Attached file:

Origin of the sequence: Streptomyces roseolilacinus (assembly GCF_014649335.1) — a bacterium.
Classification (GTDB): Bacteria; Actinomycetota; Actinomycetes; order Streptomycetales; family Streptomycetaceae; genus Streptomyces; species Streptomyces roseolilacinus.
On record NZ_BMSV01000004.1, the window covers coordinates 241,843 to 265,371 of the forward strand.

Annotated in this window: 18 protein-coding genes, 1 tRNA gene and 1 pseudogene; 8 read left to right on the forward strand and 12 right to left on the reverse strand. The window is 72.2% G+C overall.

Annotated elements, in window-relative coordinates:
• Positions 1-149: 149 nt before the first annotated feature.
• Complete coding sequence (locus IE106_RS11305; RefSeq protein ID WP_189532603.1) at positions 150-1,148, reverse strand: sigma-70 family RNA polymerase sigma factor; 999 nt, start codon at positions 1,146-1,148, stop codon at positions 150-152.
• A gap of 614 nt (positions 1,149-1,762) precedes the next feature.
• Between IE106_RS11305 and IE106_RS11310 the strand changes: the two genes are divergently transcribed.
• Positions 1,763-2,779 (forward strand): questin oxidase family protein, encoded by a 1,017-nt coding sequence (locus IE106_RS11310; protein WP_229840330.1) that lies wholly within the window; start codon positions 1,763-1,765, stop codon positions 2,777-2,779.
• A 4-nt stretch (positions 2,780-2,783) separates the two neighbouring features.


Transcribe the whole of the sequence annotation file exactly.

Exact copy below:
Origin of the sequence: Streptomyces roseolilacinus (assembly GCF_014649335.1) — a bacterium.
Classification (GTDB): Bacteria; Actinomycetota; Actinomycetes; order Streptomycetales; family Streptomycetaceae; genus Streptomyces; species Streptomyces roseolilacinus.
On record NZ_BMSV01000004.1, the window covers coordinates 241,843 to 265,371 of the forward strand.

Annotated in this window: 18 protein-coding genes, 1 tRNA gene and 1 pseudogene; 8 read left to right on the forward strand and 12 right to left on the reverse strand. The window is 72.2% G+C overall.

Annotated elements, in window-relative coordinates:
• Positions 1-149: 149 nt before the first annotated feature.
• Complete coding sequence (locus IE106_RS11305; RefSeq protein ID WP_189532603.1) at positions 150-1,148, reverse strand: sigma-70 family RNA polymerase sigma factor; 999 nt, start codon at positions 1,146-1,148, stop codon at positions 150-152.
• A gap of 614 nt (positions 1,149-1,762) precedes the next feature.
• Between IE106_RS11305 and IE106_RS11310 the strand changes: the two genes are divergently transcribed.
• Positions 1,763-2,779 (forward strand): questin oxidase family protein, encoded by a 1,017-nt coding sequence (locus IE106_RS11310; protein WP_229840330.1) that lies wholly within the window; start codon positions 1,763-1,765, stop codon positions 2,777-2,779.
• A 4-nt stretch (positions 2,780-2,783) separates the two neighbouring features.